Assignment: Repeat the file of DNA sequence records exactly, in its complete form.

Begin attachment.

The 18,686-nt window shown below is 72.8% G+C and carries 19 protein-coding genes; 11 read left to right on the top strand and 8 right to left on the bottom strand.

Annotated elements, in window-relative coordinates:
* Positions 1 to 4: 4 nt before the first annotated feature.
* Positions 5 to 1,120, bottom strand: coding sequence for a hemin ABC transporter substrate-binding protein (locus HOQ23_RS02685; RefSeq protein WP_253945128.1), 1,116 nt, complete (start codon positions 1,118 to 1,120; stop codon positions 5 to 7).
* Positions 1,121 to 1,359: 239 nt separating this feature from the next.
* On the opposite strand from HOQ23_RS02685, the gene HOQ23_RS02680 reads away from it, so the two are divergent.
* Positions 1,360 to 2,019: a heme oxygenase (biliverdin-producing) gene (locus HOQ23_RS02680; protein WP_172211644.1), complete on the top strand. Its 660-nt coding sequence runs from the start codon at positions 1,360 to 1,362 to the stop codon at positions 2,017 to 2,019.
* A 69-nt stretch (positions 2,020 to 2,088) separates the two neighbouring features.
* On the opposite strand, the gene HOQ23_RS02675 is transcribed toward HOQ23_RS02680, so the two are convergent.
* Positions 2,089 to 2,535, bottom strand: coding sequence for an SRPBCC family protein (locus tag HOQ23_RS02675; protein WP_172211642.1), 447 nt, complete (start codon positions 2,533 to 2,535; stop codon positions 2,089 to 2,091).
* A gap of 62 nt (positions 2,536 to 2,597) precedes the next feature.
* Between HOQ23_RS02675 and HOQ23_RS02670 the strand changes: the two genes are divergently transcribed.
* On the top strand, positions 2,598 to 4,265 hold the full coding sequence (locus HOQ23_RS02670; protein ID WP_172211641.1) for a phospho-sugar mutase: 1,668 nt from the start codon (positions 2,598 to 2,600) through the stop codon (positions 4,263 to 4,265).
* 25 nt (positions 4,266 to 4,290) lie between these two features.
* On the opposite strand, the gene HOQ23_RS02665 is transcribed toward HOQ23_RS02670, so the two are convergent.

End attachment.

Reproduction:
The 18,686-nt window shown below is 72.8% G+C and carries 19 protein-coding genes; 11 read left to right on the top strand and 8 right to left on the bottom strand.

Annotated elements, in window-relative coordinates:
* Positions 1 to 4: 4 nt before the first annotated feature.
* Positions 5 to 1,120, bottom strand: coding sequence for a hemin ABC transporter substrate-binding protein (locus HOQ23_RS02685; RefSeq protein WP_253945128.1), 1,116 nt, complete (start codon positions 1,118 to 1,120; stop codon positions 5 to 7).
* Positions 1,121 to 1,359: 239 nt separating this feature from the next.
* On the opposite strand from HOQ23_RS02685, the gene HOQ23_RS02680 reads away from it, so the two are divergent.
* Positions 1,360 to 2,019: a heme oxygenase (biliverdin-producing) gene (locus HOQ23_RS02680; protein WP_172211644.1), complete on the top strand. Its 660-nt coding sequence runs from the start codon at positions 1,360 to 1,362 to the stop codon at positions 2,017 to 2,019.
* A 69-nt stretch (positions 2,020 to 2,088) separates the two neighbouring features.
* On the opposite strand, the gene HOQ23_RS02675 is transcribed toward HOQ23_RS02680, so the two are convergent.
* Positions 2,089 to 2,535, bottom strand: coding sequence for an SRPBCC family protein (locus tag HOQ23_RS02675; protein WP_172211642.1), 447 nt, complete (start codon positions 2,533 to 2,535; stop codon positions 2,089 to 2,091).
* A gap of 62 nt (positions 2,536 to 2,597) precedes the next feature.
* Between HOQ23_RS02675 and HOQ23_RS02670 the strand changes: the two genes are divergently transcribed.
* On the top strand, positions 2,598 to 4,265 hold the full coding sequence (locus HOQ23_RS02670; protein ID WP_172211641.1) for a phospho-sugar mutase: 1,668 nt from the start codon (positions 2,598 to 2,600) through the stop codon (positions 4,263 to 4,265).
* 25 nt (positions 4,266 to 4,290) lie between these two features.
* On the opposite strand, the gene HOQ23_RS02665 is transcribed toward HOQ23_RS02670, so the two are convergent.